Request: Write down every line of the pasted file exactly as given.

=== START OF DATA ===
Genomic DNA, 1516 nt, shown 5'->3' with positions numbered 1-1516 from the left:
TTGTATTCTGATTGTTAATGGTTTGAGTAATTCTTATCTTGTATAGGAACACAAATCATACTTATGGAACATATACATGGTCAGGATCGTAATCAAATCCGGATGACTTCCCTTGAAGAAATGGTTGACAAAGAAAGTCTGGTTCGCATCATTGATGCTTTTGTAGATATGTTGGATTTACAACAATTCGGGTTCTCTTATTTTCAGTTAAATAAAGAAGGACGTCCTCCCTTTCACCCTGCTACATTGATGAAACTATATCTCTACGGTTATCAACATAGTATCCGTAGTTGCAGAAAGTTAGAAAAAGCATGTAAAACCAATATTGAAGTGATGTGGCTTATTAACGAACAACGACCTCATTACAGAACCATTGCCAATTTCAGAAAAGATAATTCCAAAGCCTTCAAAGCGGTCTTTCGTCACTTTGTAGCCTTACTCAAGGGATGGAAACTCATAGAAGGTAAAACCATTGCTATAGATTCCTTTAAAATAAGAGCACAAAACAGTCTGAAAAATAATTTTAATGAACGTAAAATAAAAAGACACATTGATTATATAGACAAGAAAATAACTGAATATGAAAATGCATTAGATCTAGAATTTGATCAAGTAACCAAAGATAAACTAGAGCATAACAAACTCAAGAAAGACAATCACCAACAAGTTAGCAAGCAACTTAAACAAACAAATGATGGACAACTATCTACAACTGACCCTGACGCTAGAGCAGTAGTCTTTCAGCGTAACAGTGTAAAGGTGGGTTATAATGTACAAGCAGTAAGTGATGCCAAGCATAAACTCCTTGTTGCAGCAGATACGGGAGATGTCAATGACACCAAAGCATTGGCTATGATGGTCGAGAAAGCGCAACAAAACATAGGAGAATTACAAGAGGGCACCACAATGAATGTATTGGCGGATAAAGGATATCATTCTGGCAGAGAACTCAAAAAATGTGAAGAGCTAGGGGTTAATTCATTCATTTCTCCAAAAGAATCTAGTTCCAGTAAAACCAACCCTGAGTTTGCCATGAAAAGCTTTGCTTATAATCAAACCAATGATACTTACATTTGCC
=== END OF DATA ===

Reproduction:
Genomic DNA, 1516 nt, shown 5'->3' with positions numbered 1-1516 from the left:
TTGTATTCTGATTGTTAATGGTTTGAGTAATTCTTATCTTGTATAGGAACACAAATCATACTTATGGAACATATACATGGTCAGGATCGTAATCAAATCCGGATGACTTCCCTTGAAGAAATGGTTGACAAAGAAAGTCTGGTTCGCATCATTGATGCTTTTGTAGATATGTTGGATTTACAACAATTCGGGTTCTCTTATTTTCAGTTAAATAAAGAAGGACGTCCTCCCTTTCACCCTGCTACATTGATGAAACTATATCTCTACGGTTATCAACATAGTATCCGTAGTTGCAGAAAGTTAGAAAAAGCATGTAAAACCAATATTGAAGTGATGTGGCTTATTAACGAACAACGACCTCATTACAGAACCATTGCCAATTTCAGAAAAGATAATTCCAAAGCCTTCAAAGCGGTCTTTCGTCACTTTGTAGCCTTACTCAAGGGATGGAAACTCATAGAAGGTAAAACCATTGCTATAGATTCCTTTAAAATAAGAGCACAAAACAGTCTGAAAAATAATTTTAATGAACGTAAAATAAAAAGACACATTGATTATATAGACAAGAAAATAACTGAATATGAAAATGCATTAGATCTAGAATTTGATCAAGTAACCAAAGATAAACTAGAGCATAACAAACTCAAGAAAGACAATCACCAACAAGTTAGCAAGCAACTTAAACAAACAAATGATGGACAACTATCTACAACTGACCCTGACGCTAGAGCAGTAGTCTTTCAGCGTAACAGTGTAAAGGTGGGTTATAATGTACAAGCAGTAAGTGATGCCAAGCATAAACTCCTTGTTGCAGCAGATACGGGAGATGTCAATGACACCAAAGCATTGGCTATGATGGTCGAGAAAGCGCAACAAAACATAGGAGAATTACAAGAGGGCACCACAATGAATGTATTGGCGGATAAAGGATATCATTCTGGCAGAGAACTCAAAAAATGTGAAGAGCTAGGGGTTAATTCATTCATTTCTCCAAAAGAATCTAGTTCCAGTAAAACCAACCCTGAGTTTGCCATGAAAAGCTTTGCTTATAATCAAACCAATGATACTTACATTTGCC